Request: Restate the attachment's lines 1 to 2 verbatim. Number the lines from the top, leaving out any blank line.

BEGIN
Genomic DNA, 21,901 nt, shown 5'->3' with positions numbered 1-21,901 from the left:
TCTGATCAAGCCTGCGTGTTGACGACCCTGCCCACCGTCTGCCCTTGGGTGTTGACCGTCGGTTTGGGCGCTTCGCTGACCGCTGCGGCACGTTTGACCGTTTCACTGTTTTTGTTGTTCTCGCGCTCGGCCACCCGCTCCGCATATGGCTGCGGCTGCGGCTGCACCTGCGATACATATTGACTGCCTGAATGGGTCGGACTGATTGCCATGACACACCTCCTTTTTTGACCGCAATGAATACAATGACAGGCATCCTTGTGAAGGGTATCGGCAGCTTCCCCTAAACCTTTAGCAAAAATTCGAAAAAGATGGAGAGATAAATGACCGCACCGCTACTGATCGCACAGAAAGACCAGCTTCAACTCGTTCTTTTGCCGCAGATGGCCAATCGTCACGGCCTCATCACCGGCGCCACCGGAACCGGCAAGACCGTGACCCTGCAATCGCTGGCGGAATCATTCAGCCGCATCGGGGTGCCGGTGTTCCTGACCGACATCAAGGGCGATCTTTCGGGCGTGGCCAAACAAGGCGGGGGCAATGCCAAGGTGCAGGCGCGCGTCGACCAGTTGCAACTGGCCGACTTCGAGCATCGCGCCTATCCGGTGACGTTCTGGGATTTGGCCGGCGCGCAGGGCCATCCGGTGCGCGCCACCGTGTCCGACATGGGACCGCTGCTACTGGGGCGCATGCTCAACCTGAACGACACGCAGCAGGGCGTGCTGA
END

Genomic DNA, 21,901 nt, shown 5'->3' with positions numbered 1-21,901 from the left:
TCTGATCAAGCCTGCGTGTTGACGACCCTGCCCACCGTCTGCCCTTGGGTGTTGACCGTCGGTTTGGGCGCTTCGCTGACCGCTGCGGCACGTTTGACCGTTTCACTGTTTTTGTTGTTCTCGCGCTCGGCCACCCGCTCCGCATATGGCTGCGGCTGCGGCTGCACCTGCGATACATATTGACTGCCTGAATGGGTCGGACTGATTGCCATGACACACCTCCTTTTTTGACCGCAATGAATACAATGACAGGCATCCTTGTGAAGGGTATCGGCAGCTTCCCCTAAACCTTTAGCAAAAATTCGAAAAAGATGGAGAGATAAATGACCGCACCGCTACTGATCGCACAGAAAGACCAGCTTCAACTCGTTCTTTTGCCGCAGATGGCCAATCGTCACGGCCTCATCACCGGCGCCACCGGAACCGGCAAGACCGTGACCCTGCAATCGCTGGCGGAATCATTCAGCCGCATCGGGGTGCCGGTGTTCCTGACCGACATCAAGGGCGATCTTTCGGGCGTGGCCAAACAAGGCGGGGGCAATGCCAAGGTGCAGGCGCGCGTCGACCAGTTGCAACTGGCCGACTTCGAGCATCGCGCCTATCCGGTGACGTTCTGGGATTTGGCCGGCGCGCAGGGCCATCCGGTGCGCGCCACCGTGTCCGACATGGGACCGCTGCTACTGGGGCGCATGCTCAACCTGAACGACACGCAGCAGGGCGTGCTGA